John McLellan: Secrecy threatens World Heritage Status credibility

The old Royal High School. Picture: Scott Taylor
The old Royal High School. Picture: Scott Taylor
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It was with breath-taking arrogance that Unesco’s masonically-appointed world heritage guardian James Simpson declared there was no need to identify the inspectors coming to see if Edinburgh was looking after itself properly.

An Edinburgh-based conservation architect, Simpson is a vice-president of the International Council on Monuments and Sites (Icomos) UK which advises Unesco on what should or shouldn’t have World Heritage status.

So this week he and three Icomos mystery conservation shoppers went on a fact-finding tour of the city because of fears the St James Centre development and the Royal High School hotel will have such a devastating effect that Unesco will strip the Old and New Towns of their much-coveted internationally-recognised accolade.

No information about the visit was made public and Simpson explained to the Evening News that “Icomos works in a very behind-the-scenes way, and not in a public way.”

Well that’s all right then. Forget the fact World Heritage status has been regarded as a crucial element of Edinburgh’s international appeal. And never mind that threats of its removal are taken very seriously when it comes to decisions about city centre developments.

Simpson, it would seem, expects us to accept that something so apparently important should be in the gift of people whose identities we should not know and whose decision-making should not be open to scrutiny.

It is an attitude shared by the Icomos office in London which failed to respond to my request for information about the inspectors or their schedule.

And to make matters worse, those who met them were sworn to secrecy too. Except, of course, we already know quite a lot about Mr Simpson. He is the semi-retired founding partner of Simpson & Brown, a firm which has been engaged by the Raoyal High School Preservation Trust to help turn it into a new home for the St Mary’s Music School should the hotel plan fail.

He denies any conflict of interest because, he says, there are what he calls “Chinese walls” between him and the business. Believe that if you want, but perceptions of conflict are every bit as important as conflict itself and the decision to be involved in an official capacity in this process should not have been his to take.

But we are not allowed to know how or why Icomos/Unesco permits such an investigation to be dictated by someone who is so obviously compromised.

Having made his views so widely known, Simpson still had the chutzpah this week to say it was “an exploratory visit to see for ourselves what we think of the situation with regards to these two applications and whether or not they are a danger to the World Heritage status.”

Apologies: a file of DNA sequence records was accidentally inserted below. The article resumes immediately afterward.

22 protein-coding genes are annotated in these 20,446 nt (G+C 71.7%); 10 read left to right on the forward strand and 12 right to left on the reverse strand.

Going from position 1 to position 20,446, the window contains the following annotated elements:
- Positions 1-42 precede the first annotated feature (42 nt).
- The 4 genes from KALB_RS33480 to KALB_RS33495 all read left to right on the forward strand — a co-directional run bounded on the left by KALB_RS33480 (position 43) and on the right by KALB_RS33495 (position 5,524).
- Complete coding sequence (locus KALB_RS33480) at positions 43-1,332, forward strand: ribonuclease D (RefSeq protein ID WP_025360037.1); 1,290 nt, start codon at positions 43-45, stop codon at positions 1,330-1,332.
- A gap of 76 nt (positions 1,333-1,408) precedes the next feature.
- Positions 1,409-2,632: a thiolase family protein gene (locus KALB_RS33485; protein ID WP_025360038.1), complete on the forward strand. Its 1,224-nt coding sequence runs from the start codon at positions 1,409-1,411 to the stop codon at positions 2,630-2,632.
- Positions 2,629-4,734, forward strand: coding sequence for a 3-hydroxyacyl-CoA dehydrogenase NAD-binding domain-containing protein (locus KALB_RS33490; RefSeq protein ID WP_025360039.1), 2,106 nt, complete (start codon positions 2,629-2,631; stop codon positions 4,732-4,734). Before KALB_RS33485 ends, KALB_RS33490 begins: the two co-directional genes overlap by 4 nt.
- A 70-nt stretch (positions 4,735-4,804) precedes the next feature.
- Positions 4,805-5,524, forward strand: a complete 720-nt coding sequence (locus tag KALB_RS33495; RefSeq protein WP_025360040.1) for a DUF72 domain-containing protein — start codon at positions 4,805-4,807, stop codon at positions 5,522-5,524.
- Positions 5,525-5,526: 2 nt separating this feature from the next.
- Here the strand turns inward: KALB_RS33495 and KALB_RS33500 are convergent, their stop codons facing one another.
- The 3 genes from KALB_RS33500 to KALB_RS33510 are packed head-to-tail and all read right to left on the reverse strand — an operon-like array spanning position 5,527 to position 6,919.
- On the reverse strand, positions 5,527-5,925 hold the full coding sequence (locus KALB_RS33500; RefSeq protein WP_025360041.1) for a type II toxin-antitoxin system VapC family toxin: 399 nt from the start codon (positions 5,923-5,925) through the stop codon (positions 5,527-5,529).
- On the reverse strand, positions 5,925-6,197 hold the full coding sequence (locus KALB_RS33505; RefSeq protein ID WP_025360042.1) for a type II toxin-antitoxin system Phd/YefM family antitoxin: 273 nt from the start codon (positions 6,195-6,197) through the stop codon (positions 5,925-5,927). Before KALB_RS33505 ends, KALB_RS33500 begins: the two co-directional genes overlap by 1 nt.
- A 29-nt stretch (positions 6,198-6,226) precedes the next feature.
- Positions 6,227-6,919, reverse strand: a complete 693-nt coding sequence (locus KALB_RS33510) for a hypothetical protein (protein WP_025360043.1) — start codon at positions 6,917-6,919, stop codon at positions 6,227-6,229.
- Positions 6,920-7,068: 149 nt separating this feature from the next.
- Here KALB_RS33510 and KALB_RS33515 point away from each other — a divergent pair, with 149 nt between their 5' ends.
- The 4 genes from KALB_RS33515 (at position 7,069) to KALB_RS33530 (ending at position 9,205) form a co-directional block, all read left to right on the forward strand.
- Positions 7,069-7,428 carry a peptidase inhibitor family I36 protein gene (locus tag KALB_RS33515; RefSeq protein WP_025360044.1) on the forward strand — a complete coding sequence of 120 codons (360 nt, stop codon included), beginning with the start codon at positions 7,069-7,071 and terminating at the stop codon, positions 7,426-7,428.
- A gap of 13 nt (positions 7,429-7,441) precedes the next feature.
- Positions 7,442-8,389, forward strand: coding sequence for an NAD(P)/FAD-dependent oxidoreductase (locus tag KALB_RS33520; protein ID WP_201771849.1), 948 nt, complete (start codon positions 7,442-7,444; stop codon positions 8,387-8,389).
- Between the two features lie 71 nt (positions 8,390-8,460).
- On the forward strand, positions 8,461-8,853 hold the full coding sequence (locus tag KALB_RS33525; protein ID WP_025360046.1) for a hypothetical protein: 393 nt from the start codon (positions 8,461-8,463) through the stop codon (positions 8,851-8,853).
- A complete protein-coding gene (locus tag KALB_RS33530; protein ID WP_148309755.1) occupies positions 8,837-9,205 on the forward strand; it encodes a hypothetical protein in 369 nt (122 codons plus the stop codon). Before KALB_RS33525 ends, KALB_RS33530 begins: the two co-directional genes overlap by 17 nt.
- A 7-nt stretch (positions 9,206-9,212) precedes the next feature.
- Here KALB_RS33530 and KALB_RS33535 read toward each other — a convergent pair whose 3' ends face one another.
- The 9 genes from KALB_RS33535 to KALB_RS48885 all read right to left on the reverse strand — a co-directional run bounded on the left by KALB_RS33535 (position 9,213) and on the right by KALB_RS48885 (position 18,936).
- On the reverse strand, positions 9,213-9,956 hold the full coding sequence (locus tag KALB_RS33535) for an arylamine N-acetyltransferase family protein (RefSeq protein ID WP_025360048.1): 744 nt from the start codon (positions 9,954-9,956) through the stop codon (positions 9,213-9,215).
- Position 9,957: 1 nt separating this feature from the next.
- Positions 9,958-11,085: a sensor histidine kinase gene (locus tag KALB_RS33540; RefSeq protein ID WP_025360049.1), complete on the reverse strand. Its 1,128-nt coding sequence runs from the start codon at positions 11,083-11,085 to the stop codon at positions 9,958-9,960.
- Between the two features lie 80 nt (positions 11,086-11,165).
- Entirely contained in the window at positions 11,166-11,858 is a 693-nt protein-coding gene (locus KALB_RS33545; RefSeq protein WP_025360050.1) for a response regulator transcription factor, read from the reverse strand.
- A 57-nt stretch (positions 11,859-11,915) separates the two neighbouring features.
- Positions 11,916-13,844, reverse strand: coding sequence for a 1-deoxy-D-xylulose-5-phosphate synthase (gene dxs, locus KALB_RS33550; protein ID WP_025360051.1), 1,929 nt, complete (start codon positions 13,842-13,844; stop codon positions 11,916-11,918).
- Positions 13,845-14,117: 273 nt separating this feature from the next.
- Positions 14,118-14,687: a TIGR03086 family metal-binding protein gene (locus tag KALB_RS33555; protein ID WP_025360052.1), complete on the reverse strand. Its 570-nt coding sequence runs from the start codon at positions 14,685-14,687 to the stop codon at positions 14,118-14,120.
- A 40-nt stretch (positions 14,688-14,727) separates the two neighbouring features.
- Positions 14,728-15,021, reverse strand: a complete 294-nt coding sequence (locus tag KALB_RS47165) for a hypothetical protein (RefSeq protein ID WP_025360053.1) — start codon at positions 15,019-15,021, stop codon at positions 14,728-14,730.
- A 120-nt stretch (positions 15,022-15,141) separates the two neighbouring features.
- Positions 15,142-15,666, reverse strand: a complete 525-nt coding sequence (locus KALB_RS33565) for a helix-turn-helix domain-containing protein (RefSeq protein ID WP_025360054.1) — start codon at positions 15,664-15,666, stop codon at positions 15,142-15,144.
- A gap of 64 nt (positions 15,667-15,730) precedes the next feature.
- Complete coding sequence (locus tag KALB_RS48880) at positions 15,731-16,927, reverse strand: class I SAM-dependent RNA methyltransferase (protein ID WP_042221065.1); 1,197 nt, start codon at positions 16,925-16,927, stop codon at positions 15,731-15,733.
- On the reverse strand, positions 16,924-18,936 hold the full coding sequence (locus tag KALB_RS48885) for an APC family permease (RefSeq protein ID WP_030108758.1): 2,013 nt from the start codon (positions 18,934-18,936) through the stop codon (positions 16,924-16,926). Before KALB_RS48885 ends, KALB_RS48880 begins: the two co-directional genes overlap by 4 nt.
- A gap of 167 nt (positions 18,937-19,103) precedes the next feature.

The second inspector was a chap called Barry Joyce, who spent 34 years as a conservation and design manager for Derbyshire County Council before he retired three years ago and is also a vice-president of Icomos UK.

Derbyshire is a lovely place, and although I don’t know Mr Joyce I’m sure he’s a jolly nice chap. But nor do I know what qualifies him to drop by in Edinburgh and pass judgement on our affairs and it seems Icomos is in no mood to explain either.

The third and fourth men? It could have been Sepp Blatter and Michel Platini for all we were told.

In fact, Icomos and the World Heritage Trust, into which Simpson has a direct line, have already lodged their objection to the Royal High hotel plan, the latter in the strongest terms. So we have the strange situation of a conclusion being reached before the investigation.

With 2000 objections to the Royal High proposal apparently lodged with the council, Unesco is entitled to check if the city should still be worthy of its gong if the projects go ahead as planned.

But the process is so mired in suspicion and deliberate obscurity that it threatens the very credibility of the honour, without which it is virtually meaningless.

Unesco can’t have it both ways – World Heritage status is either worth keeping because its methods are beyond reproach, or it is worthless because its decisions are tainted and so shrouded in secrecy.

Already I’m hearing that more than a few who have big decisions to make in the next few months are leaning towards the latter and what will wreck the WHS system is if cities like Edinburgh join Dresden in dismissing it.

Love or loathe the plans, believe the deranged social media conspiracy theories about councillors’ motives (or mine for that matter) if you like, but it is unacceptable for unaccountable agencies to hold a gun to the city’s head as it wrestles with decisions in which passions were always going to run high and objectivity is a rarity.